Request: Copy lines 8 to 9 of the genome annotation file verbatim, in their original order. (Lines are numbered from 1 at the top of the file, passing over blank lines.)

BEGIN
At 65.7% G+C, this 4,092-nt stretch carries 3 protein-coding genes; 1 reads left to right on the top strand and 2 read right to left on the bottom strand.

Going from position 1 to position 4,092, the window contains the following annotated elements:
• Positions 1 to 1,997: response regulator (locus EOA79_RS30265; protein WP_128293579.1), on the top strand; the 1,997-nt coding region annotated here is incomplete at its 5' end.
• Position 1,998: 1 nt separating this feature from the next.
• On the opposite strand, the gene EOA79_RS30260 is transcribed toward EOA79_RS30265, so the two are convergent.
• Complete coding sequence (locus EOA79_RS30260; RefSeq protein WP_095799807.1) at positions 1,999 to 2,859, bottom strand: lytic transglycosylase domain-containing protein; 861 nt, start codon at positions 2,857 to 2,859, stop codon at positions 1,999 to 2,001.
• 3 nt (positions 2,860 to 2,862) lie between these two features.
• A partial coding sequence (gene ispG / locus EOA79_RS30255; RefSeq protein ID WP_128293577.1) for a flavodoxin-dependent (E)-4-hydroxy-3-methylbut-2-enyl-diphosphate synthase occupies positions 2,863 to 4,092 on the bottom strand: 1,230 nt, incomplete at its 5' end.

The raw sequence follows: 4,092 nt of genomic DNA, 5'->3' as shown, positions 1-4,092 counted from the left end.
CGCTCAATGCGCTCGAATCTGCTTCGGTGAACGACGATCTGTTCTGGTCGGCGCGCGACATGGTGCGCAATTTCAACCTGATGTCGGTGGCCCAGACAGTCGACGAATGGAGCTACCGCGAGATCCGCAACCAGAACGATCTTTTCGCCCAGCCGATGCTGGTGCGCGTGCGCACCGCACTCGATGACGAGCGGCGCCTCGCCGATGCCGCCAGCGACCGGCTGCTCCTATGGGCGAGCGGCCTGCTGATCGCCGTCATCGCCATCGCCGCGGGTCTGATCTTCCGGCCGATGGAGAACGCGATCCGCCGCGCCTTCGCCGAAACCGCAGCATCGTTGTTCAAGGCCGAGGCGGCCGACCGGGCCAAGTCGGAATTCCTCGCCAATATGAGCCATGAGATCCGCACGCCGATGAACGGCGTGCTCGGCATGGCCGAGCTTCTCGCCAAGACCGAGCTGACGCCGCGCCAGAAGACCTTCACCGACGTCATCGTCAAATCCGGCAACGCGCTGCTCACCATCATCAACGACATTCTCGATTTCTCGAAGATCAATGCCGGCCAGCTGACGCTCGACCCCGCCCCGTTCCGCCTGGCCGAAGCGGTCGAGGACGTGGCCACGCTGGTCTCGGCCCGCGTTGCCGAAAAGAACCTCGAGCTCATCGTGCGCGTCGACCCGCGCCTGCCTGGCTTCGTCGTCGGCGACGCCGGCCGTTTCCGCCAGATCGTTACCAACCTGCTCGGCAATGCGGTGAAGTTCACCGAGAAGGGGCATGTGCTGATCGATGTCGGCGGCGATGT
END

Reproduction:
• A partial coding sequence (gene ispG / locus EOA79_RS30255; RefSeq protein ID WP_128293577.1) for a flavodoxin-dependent (E)-4-hydroxy-3-methylbut-2-enyl-diphosphate synthase occupies positions 2,863 to 4,092 on the bottom strand: 1,230 nt, incomplete at its 5' end.

The raw sequence follows: 4,092 nt of genomic DNA, 5'->3' as shown, positions 1-4,092 counted from the left end.